So what can we deduce from this highly enjoyable action-adventure steampunk-seasoned faithfully-revisionist regrettably-cocaine-free Sherlock Holmes?

This is not your father's Great Detective. Missing: one meerschaum, one magnifying glass, and one deerstalker cap.

None of that, now.

Somebody in Hollywood has actually read The Sign Of Four. Evidence: the presence of Mary Morstan, Watson’s soon-to-be first wife (or second, depending on who's counting). Odd corollary to evidence: since, in this movie, Holmes has never met Mary, then, in this particular continuity, the actual case behind The Sign Of Four never happened. Other evidence: (1) in The Sign Of Four, Holmes meets up with a prizefighter named McMurdo, with whom he went three rounds at a benefit once; odds are that this is the source of the bare-knuckle boxing scene in the film (I'll lay you a bet that Downey's opponent is named McMurdo in the final script); and (2) the bit about examining the pocket-watch is lifted from Holmes examining Watson’s pocket-watch in the same novel, said watch having been the property of Watson’s dissolute dead brother. Nice movie touch: Watson finishes Holmes’ sentences during the watch deduction scene. Even nicer touch: the way Jude Law finishes those sentences says, “I have taken this test so many times before that I know the answers by heart, you silly git.”

Somebody in Hollywood actually did some research on Watson’s life. Watson limps, which means the Jezail bullet he took in Afghanistan is lodged in his leg, not his shoulder; Watson has a bit of a gambling addiction, evidence of which is in some of the stories (Silver Blaze comes to mind); plus the bull pup which is mentioned once in A Study In Scarlet and then disappears forever now has a name (Gladstone) and is on screen about as much as Mrs. Hudson. This touch would score a lot higher if Ritchie didn’t then have a scene in which Gladstone farts to get a laugh. Because that’s, y’know, so totally Victorian.

Somebody is fond of the Basil Rathbone/Nigel Bruce films. There's a scene with Holmes, a violin and a jar full of flies that is a direct steal from The Adventures of Sherlock Holmes. Plus, if memory serves, the bit about Inspector Lestrade being unable to pronounce the word "catatonic" is a word-for-word echo from Sherlock Holmes and the Pearl of Death.

Parts of the modern world still look like Victorian England. Specifically alleys in Manchester, Chatham, Liverpool, and (of all places) Brooklyn. Whoever scouted location on this film deserves an Oscar for finding these places.

Somebody re-thought Irene Adler's character.

MOVIE-GOERS EVERYWHERE: Concerning this deduction, is there any point to which you would wish to draw my attention?
ME: To the curious incident of the sex scene in the hotel room.
MOVIE-GOERS EVERYWHERE: There was no sex scene in the hotel room.
ME: That was the curious incident.

Remember these scenes from the trailer?

They are nowhere to be found in the movie, but based on their presence in the early trailers, we can assume that there was a fully-filmed hotel scene between Holmes and Adler with Rachel McAdams wearing corset, garter and nylons. Since not a shred of this underwear exists in the movie as released, one can deduce that there was a change in Irene Adler’s character that all but eliminated the sexual element from her relationship with Holmes. At whose instigation, one wonders? McAdams herself, perhaps? She is, after all, the actress who refused to pose naked with Tom Ford on the cover of Vogue along with Scarlett Johansson and Kiera Knightly. Or it may have been part of a production rewrite. One cannot do more then speculate without actual data, but in either case, the change from half-naked vamp to fully-clothed sparring partner is a plus. Giving Downey's Holmes a knee in the groin wouldn't hurt him half as much as outwitting him. And if you want to see corsets and garters, there are more than enough to go around in Nine.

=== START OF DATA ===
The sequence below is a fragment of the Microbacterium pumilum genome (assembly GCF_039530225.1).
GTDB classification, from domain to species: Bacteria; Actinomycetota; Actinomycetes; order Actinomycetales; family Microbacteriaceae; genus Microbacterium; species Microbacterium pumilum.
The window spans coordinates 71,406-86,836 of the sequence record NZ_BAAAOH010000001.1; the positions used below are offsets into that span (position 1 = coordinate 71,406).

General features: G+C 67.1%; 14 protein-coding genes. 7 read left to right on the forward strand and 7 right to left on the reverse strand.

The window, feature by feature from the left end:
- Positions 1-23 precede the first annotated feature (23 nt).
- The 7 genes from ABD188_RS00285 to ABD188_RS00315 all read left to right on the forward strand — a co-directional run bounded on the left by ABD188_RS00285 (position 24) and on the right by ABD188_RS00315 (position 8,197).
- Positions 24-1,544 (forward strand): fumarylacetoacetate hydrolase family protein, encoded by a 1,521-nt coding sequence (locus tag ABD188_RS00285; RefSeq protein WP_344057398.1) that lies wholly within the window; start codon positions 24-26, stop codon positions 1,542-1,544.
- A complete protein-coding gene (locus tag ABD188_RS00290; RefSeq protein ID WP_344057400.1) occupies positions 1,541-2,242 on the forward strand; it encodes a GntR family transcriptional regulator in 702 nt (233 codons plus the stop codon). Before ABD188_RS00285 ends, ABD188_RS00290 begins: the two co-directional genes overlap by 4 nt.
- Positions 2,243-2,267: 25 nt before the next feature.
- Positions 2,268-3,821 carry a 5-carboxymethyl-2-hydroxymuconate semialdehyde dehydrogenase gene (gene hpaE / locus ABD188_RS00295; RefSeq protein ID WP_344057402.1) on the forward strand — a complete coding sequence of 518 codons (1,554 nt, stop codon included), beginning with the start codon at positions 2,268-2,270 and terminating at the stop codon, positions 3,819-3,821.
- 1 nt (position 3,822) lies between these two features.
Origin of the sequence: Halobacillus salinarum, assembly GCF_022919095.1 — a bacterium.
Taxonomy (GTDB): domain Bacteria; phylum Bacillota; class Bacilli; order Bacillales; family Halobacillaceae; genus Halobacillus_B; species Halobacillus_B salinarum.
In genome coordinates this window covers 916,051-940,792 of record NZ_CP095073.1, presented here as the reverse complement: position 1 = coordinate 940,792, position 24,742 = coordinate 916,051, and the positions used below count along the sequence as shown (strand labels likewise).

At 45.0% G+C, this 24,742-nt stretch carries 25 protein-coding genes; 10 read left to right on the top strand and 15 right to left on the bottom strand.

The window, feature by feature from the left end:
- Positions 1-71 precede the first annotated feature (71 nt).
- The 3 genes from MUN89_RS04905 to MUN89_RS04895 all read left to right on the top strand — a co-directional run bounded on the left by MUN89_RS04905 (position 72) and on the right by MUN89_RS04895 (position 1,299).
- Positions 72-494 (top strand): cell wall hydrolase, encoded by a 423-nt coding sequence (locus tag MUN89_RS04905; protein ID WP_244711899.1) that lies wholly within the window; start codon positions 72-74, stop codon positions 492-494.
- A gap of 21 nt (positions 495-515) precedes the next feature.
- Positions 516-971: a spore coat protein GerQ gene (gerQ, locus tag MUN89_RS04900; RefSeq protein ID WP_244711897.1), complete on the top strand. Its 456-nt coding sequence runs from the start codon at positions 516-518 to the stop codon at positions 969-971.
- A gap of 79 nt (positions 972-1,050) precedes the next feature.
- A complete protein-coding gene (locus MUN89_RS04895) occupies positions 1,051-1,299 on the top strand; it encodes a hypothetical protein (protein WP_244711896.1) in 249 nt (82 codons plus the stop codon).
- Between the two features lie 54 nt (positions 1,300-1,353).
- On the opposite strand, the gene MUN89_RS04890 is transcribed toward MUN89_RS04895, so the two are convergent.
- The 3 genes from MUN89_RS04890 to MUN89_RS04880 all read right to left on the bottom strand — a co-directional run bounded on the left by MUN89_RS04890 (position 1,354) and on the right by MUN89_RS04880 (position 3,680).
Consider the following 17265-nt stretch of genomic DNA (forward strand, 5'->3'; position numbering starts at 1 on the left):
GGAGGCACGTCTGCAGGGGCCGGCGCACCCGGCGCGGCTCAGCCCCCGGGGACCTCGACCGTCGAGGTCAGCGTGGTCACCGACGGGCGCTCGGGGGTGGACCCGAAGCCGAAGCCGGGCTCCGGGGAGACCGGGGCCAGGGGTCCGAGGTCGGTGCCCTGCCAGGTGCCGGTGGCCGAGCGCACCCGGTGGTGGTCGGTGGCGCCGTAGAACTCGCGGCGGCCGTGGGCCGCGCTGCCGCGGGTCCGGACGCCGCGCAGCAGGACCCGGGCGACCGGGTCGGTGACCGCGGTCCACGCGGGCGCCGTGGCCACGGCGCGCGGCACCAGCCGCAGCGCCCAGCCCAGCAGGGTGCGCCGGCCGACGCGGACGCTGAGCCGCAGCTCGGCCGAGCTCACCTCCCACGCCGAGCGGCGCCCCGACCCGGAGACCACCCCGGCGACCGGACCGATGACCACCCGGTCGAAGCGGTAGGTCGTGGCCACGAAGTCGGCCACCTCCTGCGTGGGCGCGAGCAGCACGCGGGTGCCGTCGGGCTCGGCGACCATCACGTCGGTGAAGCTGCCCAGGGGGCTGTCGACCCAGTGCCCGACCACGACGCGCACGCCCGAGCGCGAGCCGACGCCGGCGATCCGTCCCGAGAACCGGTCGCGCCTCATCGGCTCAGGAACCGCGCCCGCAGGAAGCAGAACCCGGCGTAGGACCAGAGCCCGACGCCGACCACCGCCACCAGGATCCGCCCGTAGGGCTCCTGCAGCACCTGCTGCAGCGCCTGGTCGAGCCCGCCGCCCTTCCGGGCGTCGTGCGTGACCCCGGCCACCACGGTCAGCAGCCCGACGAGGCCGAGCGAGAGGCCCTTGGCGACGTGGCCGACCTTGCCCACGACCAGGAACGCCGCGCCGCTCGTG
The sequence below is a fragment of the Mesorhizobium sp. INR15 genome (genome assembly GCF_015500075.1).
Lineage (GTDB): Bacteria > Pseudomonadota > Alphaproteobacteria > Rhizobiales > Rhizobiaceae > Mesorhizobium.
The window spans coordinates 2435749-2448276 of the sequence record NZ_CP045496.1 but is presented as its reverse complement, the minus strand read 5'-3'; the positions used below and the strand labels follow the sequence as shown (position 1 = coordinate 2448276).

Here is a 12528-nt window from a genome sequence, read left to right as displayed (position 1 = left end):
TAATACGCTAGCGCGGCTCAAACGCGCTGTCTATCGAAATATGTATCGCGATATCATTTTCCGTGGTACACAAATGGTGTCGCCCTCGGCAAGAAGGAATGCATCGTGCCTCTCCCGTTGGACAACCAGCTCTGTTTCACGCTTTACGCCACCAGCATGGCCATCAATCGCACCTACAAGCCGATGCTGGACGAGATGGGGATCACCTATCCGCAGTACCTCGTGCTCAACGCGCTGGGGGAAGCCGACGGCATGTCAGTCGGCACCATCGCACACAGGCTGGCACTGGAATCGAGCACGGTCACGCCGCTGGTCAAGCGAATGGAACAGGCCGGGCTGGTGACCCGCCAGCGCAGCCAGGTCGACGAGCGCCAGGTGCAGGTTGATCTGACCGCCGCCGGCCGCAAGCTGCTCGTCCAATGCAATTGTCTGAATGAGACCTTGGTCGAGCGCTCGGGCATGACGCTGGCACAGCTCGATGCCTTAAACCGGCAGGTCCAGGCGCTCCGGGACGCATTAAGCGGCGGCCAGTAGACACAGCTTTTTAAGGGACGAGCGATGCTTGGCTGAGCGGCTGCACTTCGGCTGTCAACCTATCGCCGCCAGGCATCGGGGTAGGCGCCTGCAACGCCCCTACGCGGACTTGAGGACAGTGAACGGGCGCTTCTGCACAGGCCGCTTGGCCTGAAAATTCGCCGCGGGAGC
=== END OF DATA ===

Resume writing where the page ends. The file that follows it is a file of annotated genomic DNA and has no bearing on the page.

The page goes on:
Lose the bustier and garter belt, gain a gun and slacks: I call that a fair trade.

One further deduction: the scene with Downey handcuffed and nekkid in the hotel bed would work better as the punch line to a sex scene between Holmes and Adler rather than what's in the released film. This would indicate that somewhere on the cutting room floor is a scene where Adler (decked out in all that lingerie) lures Holmes to bed, and, while he's naked, handcuffs him to the bedposts and then teasingly tests his escape-artist talents by placing a pillow over his privates, and a key under that pillow which will unlock his cuffs. And because we don't see the set-up, the moment when a chambermaid finds Downey in the altogether ends up getting a WTF laugh rather than a real laugh. (Downey mentions a key. What key? Who put it there? We can guess, but I'm betting at one point we actually saw it happen.) In any event, one blown joke aside, the lack of a sex scene between Holmes and Adler is (again) a plus. Nobody ever (ever) (EVER) needs to see Sherlock Holmes trying to deduce an erogenous zone.

Never mind trying to retrieve a key at his crotch by playing "Let's bob for apples."

And yet. And yet. I cannot help but infer from this that there was and is some unresolved confusion about Irene Adler's character and function in the film. Is she Holmes' sexual partner? The trailer says yes, the movie says no. Is she Holmes' equal? The premise says yes, the part as written says no. She is several things that we see -- damsel in distress, agent of an unseen villain, woman who is obviously in love with Holmes -- but more things that we are told about and do not see, or cannot credit. This is supposed to be a woman who has seduced a reigning monarch, been married at least once, and scandalized Europe; and as presented in the film she has not half the spark, mystery, or allure of a contemporary scandalous woman like Michelle Pfeiffer's Countess Olenska in Age Of Innocence (it's so hard not to keep coming back to Pfeiffer when thinking of this character). Bottom line: in this film, Adler's character is a total muddle. One can only hope that in the sequel, she will be a little more Marion Ravenwood and a little less Vicki Vale.

There will be a sequel. But of course, right? And while the identity of the villain is no mystery, the identity of the actor tapped to play him has been the subject of a great deal of online speculation. Search the net if you want the prevalent theories; the one with the biggest buzz says it's the actor who was originally slated to play Watson.

Someone in Sussex Downs is celebrating a birthday today. Yes, January 6th is the birthday of the man who was christened William Sherlock Scott Holmes over a century and a half ago. Which means a very old beekeeper in Sussex is injecting himself with a seven percent solution of cocaine, so he'll have enough energy to blow out the 156 candles on his cake.